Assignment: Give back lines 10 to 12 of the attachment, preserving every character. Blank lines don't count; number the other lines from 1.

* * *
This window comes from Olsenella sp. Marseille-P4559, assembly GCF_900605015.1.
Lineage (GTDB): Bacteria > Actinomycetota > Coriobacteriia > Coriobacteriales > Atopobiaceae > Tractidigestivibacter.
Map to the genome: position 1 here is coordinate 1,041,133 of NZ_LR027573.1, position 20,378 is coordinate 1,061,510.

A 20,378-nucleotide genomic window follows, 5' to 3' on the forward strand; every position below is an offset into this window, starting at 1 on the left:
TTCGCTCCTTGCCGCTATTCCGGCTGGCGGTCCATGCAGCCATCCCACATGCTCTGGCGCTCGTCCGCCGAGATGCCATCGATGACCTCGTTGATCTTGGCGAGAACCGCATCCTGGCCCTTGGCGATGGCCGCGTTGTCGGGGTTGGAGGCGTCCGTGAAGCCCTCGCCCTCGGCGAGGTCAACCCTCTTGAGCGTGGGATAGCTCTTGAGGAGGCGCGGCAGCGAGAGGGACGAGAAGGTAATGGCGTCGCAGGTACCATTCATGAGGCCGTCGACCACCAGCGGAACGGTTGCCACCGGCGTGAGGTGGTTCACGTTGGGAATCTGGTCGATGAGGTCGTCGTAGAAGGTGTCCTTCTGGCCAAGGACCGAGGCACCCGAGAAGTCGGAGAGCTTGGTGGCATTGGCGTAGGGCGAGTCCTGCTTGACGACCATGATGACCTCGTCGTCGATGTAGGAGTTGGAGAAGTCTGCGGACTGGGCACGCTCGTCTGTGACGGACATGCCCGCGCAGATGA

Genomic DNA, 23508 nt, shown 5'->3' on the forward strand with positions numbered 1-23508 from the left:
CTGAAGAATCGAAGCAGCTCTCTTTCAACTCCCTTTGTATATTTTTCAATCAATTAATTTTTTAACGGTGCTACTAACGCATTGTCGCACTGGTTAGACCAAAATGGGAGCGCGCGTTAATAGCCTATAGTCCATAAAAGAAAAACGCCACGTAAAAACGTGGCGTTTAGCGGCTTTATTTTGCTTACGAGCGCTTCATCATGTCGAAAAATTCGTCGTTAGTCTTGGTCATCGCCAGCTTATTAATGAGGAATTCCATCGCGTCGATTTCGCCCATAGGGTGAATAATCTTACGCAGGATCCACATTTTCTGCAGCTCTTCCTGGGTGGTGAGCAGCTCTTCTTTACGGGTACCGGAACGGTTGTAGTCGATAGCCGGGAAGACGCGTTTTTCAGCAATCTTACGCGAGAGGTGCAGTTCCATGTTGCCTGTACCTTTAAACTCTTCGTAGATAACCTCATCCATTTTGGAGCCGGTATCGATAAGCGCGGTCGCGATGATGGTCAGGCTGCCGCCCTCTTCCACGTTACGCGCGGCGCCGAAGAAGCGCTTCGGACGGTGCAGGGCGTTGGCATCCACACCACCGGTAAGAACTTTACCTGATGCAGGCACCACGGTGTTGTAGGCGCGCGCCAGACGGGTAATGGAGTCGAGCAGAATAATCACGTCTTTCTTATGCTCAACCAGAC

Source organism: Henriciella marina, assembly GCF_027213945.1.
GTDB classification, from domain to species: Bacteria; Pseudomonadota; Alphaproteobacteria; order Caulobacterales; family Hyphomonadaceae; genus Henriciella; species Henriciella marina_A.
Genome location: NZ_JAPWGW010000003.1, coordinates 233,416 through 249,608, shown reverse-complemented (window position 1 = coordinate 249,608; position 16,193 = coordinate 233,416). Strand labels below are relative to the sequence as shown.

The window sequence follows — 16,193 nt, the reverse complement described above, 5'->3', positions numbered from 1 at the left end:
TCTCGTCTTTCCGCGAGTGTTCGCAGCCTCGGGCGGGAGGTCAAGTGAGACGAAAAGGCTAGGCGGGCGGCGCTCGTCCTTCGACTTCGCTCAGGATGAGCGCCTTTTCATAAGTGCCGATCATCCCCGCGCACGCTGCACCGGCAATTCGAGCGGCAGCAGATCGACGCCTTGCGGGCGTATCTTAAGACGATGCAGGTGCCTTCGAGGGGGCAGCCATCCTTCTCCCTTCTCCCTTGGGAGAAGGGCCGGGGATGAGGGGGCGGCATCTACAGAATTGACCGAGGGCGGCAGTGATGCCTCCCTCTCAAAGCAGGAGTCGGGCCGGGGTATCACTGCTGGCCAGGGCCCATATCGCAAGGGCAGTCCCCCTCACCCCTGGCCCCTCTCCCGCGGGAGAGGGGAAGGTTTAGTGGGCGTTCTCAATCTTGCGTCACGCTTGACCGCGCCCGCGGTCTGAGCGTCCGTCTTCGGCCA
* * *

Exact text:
Genome location: NZ_JAPWGW010000003.1, coordinates 233,416 through 249,608, shown reverse-complemented (window position 1 = coordinate 249,608; position 16,193 = coordinate 233,416). Strand labels below are relative to the sequence as shown.

The window sequence follows — 16,193 nt, the reverse complement described above, 5'->3', positions numbered from 1 at the left end:
TCTCGTCTTTCCGCGAGTGTTCGCAGCCTCGGGCGGGAGGTCAAGTGAGACGAAAAGGCTAGGCGGGCGGCGCTCGTCCTTCGACTTCGCTCAGGATGAGCGCCTTTTCATAAGTGCCGATCATCCCCGCGCACGCTGCACCGGCAATTCGAGCGGCAGCAGATCGACGCCTTGCGGGCGTATCTTAAGACGATGCAGGTGCCTTCGAGGGGGCAGCCATCCTTCTCCCTTCTCCCTTGGGAGAAGGGCCGGGGATGAGGGGGCGGCATCTACAGAATTGACCGAGGGCGGCAGTGATGCCTCCCTCTCAAAGCAGGAGTCGGGCCGGGGTATCACTGCTGGCCAGGGCCCATATCGCAAGGGCAGTCCCCCTCACCCCTGGCCCCTCTCCCGCGGGAGAGGGGAAGGTTTAGTGGGCGTTCTCAATCTTGCGTCACGCTTGACCGCGCCCGCGGTCTGAGCGTCCGTCTTCGGCCA